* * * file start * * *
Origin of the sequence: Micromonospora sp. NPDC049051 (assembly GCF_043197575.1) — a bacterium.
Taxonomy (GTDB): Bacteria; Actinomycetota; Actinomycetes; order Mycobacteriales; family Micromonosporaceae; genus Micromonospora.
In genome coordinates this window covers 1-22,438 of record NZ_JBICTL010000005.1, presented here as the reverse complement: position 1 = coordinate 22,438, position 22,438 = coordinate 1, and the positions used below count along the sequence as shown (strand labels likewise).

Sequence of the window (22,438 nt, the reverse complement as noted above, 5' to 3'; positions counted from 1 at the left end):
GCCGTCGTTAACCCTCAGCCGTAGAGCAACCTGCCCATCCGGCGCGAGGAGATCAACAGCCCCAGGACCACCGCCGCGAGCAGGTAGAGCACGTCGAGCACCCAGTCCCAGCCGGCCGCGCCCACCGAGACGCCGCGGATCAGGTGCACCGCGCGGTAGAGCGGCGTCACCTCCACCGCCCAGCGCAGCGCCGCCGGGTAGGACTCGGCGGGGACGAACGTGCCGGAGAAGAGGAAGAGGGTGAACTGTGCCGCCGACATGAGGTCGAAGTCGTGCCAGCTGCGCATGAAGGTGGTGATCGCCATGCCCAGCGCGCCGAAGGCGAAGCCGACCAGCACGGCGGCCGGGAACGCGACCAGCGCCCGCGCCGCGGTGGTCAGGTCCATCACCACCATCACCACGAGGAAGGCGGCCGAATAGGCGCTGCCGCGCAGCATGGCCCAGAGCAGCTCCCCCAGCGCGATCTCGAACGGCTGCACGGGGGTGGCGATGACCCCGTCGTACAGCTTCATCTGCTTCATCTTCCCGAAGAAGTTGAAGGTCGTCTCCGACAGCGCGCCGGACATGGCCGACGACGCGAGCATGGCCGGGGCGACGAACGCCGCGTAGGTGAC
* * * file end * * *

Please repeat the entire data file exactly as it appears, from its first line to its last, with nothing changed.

Origin of the sequence: Micromonospora sp. NPDC049051 (assembly GCF_043197575.1) — a bacterium.
Taxonomy (GTDB): Bacteria; Actinomycetota; Actinomycetes; order Mycobacteriales; family Micromonosporaceae; genus Micromonospora.
In genome coordinates this window covers 1-22,438 of record NZ_JBICTL010000005.1, presented here as the reverse complement: position 1 = coordinate 22,438, position 22,438 = coordinate 1, and the positions used below count along the sequence as shown (strand labels likewise).

Sequence of the window (22,438 nt, the reverse complement as noted above, 5' to 3'; positions counted from 1 at the left end):
GCCGTCGTTAACCCTCAGCCGTAGAGCAACCTGCCCATCCGGCGCGAGGAGATCAACAGCCCCAGGACCACCGCCGCGAGCAGGTAGAGCACGTCGAGCACCCAGTCCCAGCCGGCCGCGCCCACCGAGACGCCGCGGATCAGGTGCACCGCGCGGTAGAGCGGCGTCACCTCCACCGCCCAGCGCAGCGCCGCCGGGTAGGACTCGGCGGGGACGAACGTGCCGGAGAAGAGGAAGAGGGTGAACTGTGCCGCCGACATGAGGTCGAAGTCGTGCCAGCTGCGCATGAAGGTGGTGATCGCCATGCCCAGCGCGCCGAAGGCGAAGCCGACCAGCACGGCGGCCGGGAACGCGACCAGCGCCCGCGCCGCGGTGGTCAGGTCCATCACCACCATCACCACGAGGAAGGCGGCCGAATAGGCGCTGCCGCGCAGCATGGCCCAGAGCAGCTCCCCCAGCGCGATCTCGAACGGCTGCACGGGGGTGGCGATGACCCCGTCGTACAGCTTCATCTGCTTCATCTTCCCGAAGAAGTTGAAGGTCGTCTCCGACAGCGCGCCGGACATGGCCGACGACGCGAGCATGGCCGGGGCGACGAACGCCGCGTAGGTGAC